(d) What about equity of access for the poor and lower middle class? Politicians advocating free tertiary education cannot provide a justification on the grounds of equity or social justice. Last week, universities in England were reporting on how they have diversified their student populations. These reports show some universities having more than 52% belonging to ethnic minorities and the fastest growing population of low-income students. Thanks to the tuition fee regime, widening participation programmes are now delivered at every single university.

An enlightening conclusion of these reports: “…if you abolish tuition fees you also abolish the cash that provides the means to support low-income and underrepresented students. And there is scant evidence that higher fees have deterred less-advantaged young people.”

For those who are below a certain income level and cannot afford the tuition fees of tertiary education, there are different schemes available for them. Many countries use a fairly effective comprehensive package of strategies and instruments to promote inclusiveness, namely fee deductions and exemptions for the poor, an effective mix of loans and scholarships, the expansion of the student loan scheme with a grace period on interest rates for the duration of courses, and a block on early repayment and a maintenance grants, etc., to the poorest learners. These schemes do give a powerful message that the government wants these students to go to university and significantly reduces the strain on them.

It may also be noted that free tuition fees for both poor and rich has the potential to undermine the persistence of students in their academic studies as the financial incentive to finish what they started has been removed.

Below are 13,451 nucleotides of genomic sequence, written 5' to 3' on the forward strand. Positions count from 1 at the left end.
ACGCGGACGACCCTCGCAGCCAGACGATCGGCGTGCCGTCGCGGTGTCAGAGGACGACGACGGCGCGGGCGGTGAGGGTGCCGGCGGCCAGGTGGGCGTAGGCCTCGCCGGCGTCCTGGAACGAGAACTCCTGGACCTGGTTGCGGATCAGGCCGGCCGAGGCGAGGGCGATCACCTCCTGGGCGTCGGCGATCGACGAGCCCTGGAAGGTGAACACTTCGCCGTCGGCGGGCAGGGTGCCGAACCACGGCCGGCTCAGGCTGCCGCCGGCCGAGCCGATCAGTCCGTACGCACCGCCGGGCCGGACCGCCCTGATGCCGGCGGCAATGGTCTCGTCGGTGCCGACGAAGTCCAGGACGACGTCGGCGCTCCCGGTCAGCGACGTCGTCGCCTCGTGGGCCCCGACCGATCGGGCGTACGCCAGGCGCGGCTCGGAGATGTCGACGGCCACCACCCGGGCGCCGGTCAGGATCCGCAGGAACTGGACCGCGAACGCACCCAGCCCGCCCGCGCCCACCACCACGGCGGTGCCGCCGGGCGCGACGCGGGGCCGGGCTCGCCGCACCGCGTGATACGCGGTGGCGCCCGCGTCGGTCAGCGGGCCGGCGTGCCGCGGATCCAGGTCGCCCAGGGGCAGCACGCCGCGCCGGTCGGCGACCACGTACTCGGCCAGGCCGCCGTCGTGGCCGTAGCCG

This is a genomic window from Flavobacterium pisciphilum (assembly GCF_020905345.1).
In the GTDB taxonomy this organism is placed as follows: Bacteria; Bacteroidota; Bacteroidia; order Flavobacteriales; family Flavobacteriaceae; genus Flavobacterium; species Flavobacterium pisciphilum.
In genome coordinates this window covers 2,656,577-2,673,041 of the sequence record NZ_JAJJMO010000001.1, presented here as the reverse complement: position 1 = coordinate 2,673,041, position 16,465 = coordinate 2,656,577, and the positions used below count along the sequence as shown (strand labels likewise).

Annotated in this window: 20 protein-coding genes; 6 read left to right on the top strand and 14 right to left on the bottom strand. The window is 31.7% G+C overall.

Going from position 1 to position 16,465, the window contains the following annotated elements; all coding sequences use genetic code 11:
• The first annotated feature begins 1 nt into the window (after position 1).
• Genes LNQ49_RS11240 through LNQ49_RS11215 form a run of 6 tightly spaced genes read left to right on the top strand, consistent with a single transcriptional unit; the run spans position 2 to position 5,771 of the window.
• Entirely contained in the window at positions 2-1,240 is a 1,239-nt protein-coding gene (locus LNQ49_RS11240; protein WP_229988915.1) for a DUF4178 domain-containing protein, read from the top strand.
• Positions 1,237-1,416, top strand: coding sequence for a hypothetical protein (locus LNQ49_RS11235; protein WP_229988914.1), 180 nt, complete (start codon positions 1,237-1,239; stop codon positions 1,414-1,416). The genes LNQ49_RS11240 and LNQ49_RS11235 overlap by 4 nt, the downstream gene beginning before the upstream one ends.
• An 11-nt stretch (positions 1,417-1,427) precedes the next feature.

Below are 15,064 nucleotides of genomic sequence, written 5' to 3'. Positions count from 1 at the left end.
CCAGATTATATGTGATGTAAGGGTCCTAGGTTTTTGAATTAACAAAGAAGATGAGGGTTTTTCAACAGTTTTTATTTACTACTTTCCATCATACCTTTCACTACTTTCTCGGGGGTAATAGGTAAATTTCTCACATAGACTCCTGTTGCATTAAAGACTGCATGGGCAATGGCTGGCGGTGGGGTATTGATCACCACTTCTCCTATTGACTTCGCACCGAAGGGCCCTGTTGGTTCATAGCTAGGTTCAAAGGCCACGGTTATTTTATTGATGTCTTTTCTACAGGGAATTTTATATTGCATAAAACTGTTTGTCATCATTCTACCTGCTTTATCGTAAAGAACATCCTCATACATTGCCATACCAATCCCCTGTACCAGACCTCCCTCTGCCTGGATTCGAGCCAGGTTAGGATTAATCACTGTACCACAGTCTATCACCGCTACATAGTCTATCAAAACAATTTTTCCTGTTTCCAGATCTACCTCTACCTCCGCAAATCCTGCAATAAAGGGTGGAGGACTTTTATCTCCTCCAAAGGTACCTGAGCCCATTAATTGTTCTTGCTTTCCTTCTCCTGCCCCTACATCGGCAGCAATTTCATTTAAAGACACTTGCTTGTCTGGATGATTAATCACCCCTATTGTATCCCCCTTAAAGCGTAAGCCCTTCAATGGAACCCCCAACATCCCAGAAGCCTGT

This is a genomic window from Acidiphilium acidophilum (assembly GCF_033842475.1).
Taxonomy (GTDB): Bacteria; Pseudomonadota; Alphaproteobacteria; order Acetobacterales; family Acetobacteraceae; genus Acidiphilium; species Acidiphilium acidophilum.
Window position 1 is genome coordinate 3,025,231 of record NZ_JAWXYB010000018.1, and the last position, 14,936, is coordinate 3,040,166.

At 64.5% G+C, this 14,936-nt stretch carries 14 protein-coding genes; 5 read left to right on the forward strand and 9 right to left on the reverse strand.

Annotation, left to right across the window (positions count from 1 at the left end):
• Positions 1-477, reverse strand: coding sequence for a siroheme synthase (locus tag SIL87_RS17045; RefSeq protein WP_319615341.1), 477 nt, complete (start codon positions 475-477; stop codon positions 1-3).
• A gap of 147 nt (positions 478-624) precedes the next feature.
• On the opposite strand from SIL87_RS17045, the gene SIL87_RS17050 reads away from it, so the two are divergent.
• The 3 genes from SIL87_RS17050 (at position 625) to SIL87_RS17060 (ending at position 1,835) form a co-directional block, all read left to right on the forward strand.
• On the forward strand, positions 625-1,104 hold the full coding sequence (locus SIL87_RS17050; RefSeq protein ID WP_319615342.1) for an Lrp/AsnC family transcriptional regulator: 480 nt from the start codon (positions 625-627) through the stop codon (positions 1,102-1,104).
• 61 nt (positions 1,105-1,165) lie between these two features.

Finally, why push more students to tertiary education when they are likely to join the increasing number of unemployed graduates who are facing all kinds of difficulties to find a job, even a temporary one, because their qualifications do not match the level of skills required in the job market? Is this a priority when our country is suffering from a shortage of skilled and semi-skilled workers? Vocational and trade schools should also be part of the education reform plan to incentivize education. Some specific jobs are experiencing exceptional growth rates. But the skills required for most of these jobs are taught at vocational schools – not at three- to four-year universities. And these offer high-growth careers that are reached by an alternative to a purely academic college education. These are the priority areas where government should be re-allocating its resources.

If government is sincere in its efforts to ensure more equitable access to higher education, it should be spending more money on primary and secondary education with a view to supporting a higher transition of college graduates to tertiary education. We are instead putting the cart before the horse. Let’s first of all ensure that with greater efficiency of expenditures and a strong sense of priorities in government spending and with some private finance leveraging, for the primary, secondary and vocational levels, we are able to provide a larger and talented potential pool for tertiary education, both academic and vocational, and skilled workers for the world of work. That’s the challenge of the moment.

To conclude, the following lines from an article titled ‘Cut tuition fees and you shut the door to poor students’ by Anne-Marie Canning (director of social mobility and student success at King’s College London) in The Guardian of Sunday 22 January, would be most appropriate:

“When the fruits of higher education are fairly distributed, I will be happy to see a free system. Until that day, tuition fees are a smart and socially just way to ensure the widest range of students.”


* Published in print edition on 25 January 2019